Arextech: raising $700,000 to digitize real estate transactions

Arextech CEO interview and slides from its pitch deck

Arextech logo
Arextech vision is to fully digitalize the real estate transaction process for any kind of transaction and user


Published on April 06, 2020 by:

Miguel Linera Alperi
Miguel Linera Alperi
Miguel Linera Alperi is the co-founder & CEO of Arextech

Can you pitch us your company?

Arextech was born to fulfill a vision: “We want to transform real estate into a completely digital industry” and in order to do that there are significant obstacles we have to overcome. Instead of tackling all different problems at once, our methodology is to create solutions that provide value to the different stakeholders in the market. The first problem we’ve focused on solving is deal execution in real estate as it is today a fractured, lengthy and expensive process.

To solve this problem, we have created is our cloud-based software that provides the tools real estate professionals need to carry out any deal on a single platform wherever they are. The integration of deal stages and automated collaboration amongst tools provides a shared and unified process with structured and meaningful information.

Screenshot of Arextech platform

The realization of the Arextech vision implies creating complementary products to for all the various stakeholders in the sector. We’ll progressively launch other innovative solutions as we keep on growing and expanding.

What was the context of your fundraising decision?

We needed to raise funds to meet the capital requirements of our product’s creation and development. Our high-quality MVP needed considerable investment to meet the needs of our sophisticated clients tackling complex processes. These resources were allocated to design, user research, and most importantly development. Creating a top-notch product is key for our success in this space. We are trying to modernize a very traditional industry that will only change the way it operates if the professionals that work in it have enough of an incentive to do so. That change in mindset and working methodology goes hand in hand with an extraordinary product that our users feel comfortable using.

To summarize, we raised funds to build a great product for our users.

How did you prepare for your fundraising roadshow?

Most of the time was spent on perfecting our pitch and making sure that we could properly transmit our vision to prospective investors. It didn’t make sense for to bomb all investors in the ecosystem if we weren’t clear about what who we were and what we aspired to do. Our strategy was strictly focused on maximizing our probabilities of success. That took spending our time on 3 main tasks:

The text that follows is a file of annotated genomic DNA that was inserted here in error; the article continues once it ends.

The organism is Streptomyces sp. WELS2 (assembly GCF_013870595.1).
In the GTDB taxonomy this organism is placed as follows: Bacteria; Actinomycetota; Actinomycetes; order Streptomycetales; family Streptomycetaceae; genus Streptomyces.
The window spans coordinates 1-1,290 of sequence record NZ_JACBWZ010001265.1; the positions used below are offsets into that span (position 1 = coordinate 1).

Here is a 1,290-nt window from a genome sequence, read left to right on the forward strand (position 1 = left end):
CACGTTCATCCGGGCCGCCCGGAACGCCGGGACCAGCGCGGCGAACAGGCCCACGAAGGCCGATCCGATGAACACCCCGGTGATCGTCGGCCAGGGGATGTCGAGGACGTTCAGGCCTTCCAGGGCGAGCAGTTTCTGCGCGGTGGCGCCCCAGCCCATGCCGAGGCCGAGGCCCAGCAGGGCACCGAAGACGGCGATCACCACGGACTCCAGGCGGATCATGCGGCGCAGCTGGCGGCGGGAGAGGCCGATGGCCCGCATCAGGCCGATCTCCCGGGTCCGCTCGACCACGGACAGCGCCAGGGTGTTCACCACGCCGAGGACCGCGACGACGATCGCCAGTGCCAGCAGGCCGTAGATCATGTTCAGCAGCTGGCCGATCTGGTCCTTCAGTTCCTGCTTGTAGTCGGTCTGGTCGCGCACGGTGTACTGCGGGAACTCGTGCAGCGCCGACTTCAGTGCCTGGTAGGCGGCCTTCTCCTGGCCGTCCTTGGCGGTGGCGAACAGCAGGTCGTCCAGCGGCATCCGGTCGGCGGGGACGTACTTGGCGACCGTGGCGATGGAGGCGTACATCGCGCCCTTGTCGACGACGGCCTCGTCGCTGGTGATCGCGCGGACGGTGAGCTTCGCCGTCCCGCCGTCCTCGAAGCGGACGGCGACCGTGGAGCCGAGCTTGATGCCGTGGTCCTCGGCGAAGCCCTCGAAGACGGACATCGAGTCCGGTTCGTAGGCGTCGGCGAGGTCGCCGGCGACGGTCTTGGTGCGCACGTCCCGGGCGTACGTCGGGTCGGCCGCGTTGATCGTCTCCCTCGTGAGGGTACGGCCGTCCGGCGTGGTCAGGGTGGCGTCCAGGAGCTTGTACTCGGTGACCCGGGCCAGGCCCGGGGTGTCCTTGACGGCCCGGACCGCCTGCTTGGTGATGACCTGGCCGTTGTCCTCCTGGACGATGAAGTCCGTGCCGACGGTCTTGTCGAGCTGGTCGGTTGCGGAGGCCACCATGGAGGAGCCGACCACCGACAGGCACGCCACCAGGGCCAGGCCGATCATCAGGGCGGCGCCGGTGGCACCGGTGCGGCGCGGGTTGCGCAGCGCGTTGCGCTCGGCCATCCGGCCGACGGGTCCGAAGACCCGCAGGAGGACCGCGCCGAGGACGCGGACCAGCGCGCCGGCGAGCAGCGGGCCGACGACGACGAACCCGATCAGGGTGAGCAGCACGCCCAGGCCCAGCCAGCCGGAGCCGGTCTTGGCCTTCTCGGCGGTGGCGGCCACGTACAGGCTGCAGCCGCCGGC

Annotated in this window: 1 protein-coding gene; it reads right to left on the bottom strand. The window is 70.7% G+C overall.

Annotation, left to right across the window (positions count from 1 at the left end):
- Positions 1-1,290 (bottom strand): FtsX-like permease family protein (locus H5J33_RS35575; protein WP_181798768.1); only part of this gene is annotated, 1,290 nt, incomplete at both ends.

• Refining and working on our pitch
  • Preparing documents: pitch deck, financials and product descriptions.
  • Preparing questions. You have to be prepared to answer any question that may come up, expected or unexpected.

Those were the most important aspects to work on for us, but of course there are a lot of other things to take into account when trying to raise funds such as knowing who you are pitching to, studying their investments and understanding your fit with the investor and of what other value the investor can be to your company (network, expertise or additional resources)

Once started, what was fundraising the roadshow like?

We closed different tickets of investment in a timespan of approximately 6 months. We talked to more than 200 investors and had at least two thirty-minute meetings with most. Imagine how much time we spent on raising funds… We focused on international investors as well as, when possible, investors with experience and presence in the real estate sector.

The best advice I can give you is that in the first round the best you can do is to try to reach everybody in your network. Personal trust is key in getting funding for early startup stages.

What are the main feedbacks (good and bad) you received from investors?

With regards to bad feedback, that I think it’s the most important thing to share here, what we got the most is that our vision seemed too ambitious and that it implied changing how the whole industry works. It all depends on what kind of business you are building and what your long-run goal is, but if you want your business to succeed you better be clear with your investors and tell them what you are going to do with the money. You want investors who truly understand your vision and share it with you.

Best feedback you can get in such an early stage is that your vision makes sense, that the roadmap to get to that vision is coherent and that the team that you have assembled can get you closer to fulfill your vision.

Arextech one pager

Is there one anecdote you want to share with the community?

There are thousands of anecdotes, but when they are written they become much less fun…

What advice would you give to other entrepreneurs who are considering a fundraising operation?

Knock on every single door. You never know where you can find something valuable for your company and vision. Whether that is (unexpected) valuable opinions, talent for your team, potential clients or investors. What I’ve found is that when you are honest with people and have a “giving first” mentality everybody is willing to help you because they see that you want to help them whenever you can. If knocking on doors is important so is helping others when in need. Every door you open today will bring you opportunities in the future.

Finally, what are the next steps and challenges for your company in the next 18 months?

Growing in Canada, scaling internationally and hopefully by the end of the next 12 months raising our Series A.

Thanks Miguel for sharing!


Seed B2B 2020 Blockchain Commercial Real Estate Information Technology Real Estate Real Estate Investment Software